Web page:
Shippers are either withdrawn or set a mximum of only a few tons per FCL, to be filled with other products.
Prices for papaya have increased, which makes the difference with pineapple products rather big, as pineapple is sufficiently available at attractive prices.
As papaya is only harvested once a year and new crop can only be shipped as off end Nov / early December, there will be again a serious shortage the coming season.
Also for this item we strongly recommend to have a look at your needs for the coming year in order not to run out of stock.
Other tropical products normal available.
On prunes situation is rather quiet. The Californian new crop is still high priced and added with the 9,6% import duty not competitive with the
Chilean product, though still some buyers prefer the Californian origin.
In Chile last containers are for sale before factories will stop production for maintenance prior to the new crop to be harvested in Feb/Mar.
It is too early to discuss prices for the coming crop.

Türkiye will have another quantitywise good crop of over 300K tons of sultanas. A bigger share will be darker (nr. 8) due to rains and we will see more of a premium for nr. 10.
Prices are still on a historical low level for longer time and actually in view of these figures one would expect a further decrease in view of the available quantity.
This might be the case for the darker material, but TMO is supporting the market and has announced to buy upto 100K tons at a higher price than the market – with the help
of mr. Erdogans “election bonus” – and same as for apricots, inflation is pushing costs up. So at the end we remain at same price level for quite some time now.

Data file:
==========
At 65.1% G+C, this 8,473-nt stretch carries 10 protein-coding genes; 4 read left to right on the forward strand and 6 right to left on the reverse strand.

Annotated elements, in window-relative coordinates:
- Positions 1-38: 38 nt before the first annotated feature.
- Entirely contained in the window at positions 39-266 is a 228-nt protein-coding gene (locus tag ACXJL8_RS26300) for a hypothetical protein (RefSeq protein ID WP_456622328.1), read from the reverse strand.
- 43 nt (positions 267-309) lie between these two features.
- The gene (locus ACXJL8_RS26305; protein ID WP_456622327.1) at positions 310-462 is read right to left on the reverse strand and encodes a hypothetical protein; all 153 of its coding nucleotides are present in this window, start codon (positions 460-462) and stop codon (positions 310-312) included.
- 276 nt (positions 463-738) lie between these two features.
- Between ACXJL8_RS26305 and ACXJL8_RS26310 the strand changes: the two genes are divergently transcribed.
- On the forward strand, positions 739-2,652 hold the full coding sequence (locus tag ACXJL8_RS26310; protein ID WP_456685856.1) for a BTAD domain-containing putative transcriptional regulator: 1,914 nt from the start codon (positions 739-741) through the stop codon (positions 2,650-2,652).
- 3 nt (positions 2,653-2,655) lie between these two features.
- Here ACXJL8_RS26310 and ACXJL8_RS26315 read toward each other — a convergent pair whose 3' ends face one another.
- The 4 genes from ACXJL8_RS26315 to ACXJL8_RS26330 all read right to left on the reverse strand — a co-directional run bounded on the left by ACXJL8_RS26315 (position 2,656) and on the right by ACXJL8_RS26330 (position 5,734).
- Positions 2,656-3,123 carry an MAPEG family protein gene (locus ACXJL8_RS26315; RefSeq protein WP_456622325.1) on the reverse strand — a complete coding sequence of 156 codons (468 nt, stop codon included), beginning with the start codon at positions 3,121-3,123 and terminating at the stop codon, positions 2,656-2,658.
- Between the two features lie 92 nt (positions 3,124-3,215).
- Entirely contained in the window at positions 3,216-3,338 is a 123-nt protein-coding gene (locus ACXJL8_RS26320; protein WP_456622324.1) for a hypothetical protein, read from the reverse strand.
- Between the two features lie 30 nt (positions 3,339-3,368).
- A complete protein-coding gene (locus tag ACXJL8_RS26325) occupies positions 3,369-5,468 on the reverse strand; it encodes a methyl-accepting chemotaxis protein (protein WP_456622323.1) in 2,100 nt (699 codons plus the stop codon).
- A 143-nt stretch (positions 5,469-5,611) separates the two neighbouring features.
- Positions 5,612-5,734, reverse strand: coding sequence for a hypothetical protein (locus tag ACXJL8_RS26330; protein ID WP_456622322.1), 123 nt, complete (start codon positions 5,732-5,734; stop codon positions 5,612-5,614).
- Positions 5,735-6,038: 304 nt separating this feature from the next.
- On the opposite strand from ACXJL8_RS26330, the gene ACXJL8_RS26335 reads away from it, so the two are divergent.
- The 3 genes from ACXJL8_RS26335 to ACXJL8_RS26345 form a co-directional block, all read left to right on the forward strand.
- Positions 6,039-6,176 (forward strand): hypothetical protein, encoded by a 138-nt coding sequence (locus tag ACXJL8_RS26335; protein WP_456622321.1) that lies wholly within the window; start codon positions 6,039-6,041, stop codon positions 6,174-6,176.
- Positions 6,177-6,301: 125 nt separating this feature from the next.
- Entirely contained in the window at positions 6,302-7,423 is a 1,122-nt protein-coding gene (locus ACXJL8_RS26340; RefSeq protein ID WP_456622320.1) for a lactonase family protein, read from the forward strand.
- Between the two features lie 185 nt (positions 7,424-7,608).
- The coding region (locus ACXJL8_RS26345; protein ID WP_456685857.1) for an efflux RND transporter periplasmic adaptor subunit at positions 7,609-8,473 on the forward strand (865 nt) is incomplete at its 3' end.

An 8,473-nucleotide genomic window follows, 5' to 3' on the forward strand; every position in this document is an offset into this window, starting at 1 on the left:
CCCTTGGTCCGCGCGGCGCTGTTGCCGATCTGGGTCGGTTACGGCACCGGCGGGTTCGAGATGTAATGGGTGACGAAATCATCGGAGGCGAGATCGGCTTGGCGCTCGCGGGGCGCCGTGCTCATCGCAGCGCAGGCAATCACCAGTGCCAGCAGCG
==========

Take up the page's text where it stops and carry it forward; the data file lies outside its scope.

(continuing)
In California prices remain high compared to other origins, but apparently they find markets prepared to pay for it (certainly also in Europe where
some buyers prefer this originn.
South Africa has certainly a more attractive price level but with slow demand they have difficulties to sell out the 2022 crop.
For goldens the South-African sellers cannot always meet their contractual obligation and are either asking if they may downgrade the quality or swap these quantities
to the new crop. Needless to say goldens are really ‘gold’ at the moment.
Chile seems to be really sold on goldens these days, but certainly has some Thompsons and Flames for which they are willing to be more flexible.



The worldwide increase of walnut production in combination of a sluggish demand has lead to relatively low prices for walnuts.
Prices for Californian walnuts have gone down in the last 2 years gradually and after the announcement of this year’s crop being equal to the ’21 crop,
slided even further. At the moment we see a stabilisation of prices, as due to the heat prior to harvest, light material has not been as abundant as usual.
Shippers are getting somewhat more reluctant to discount f.e. on light Chandlers. Nevertheless with tha lack of demand for walnuts at the moment,
sellers are certainly interested to hear proposals.
Chilean prices had to follow the lower levels from California as difference became too big. We now see a broad dicrepancy between the various
shippers depending on their need for liquidity.
East European crop is about to come onto the market but we think quoted prices will certainly also suffer from the current slow situation on the market.
In general we will not be surprised we will see next year a smallar acreage for walnut growing, as for some farmers it does not make sence to invest in harvesting.
So we may see a period of ‘tree pulling’ and switching of farmers to other crops.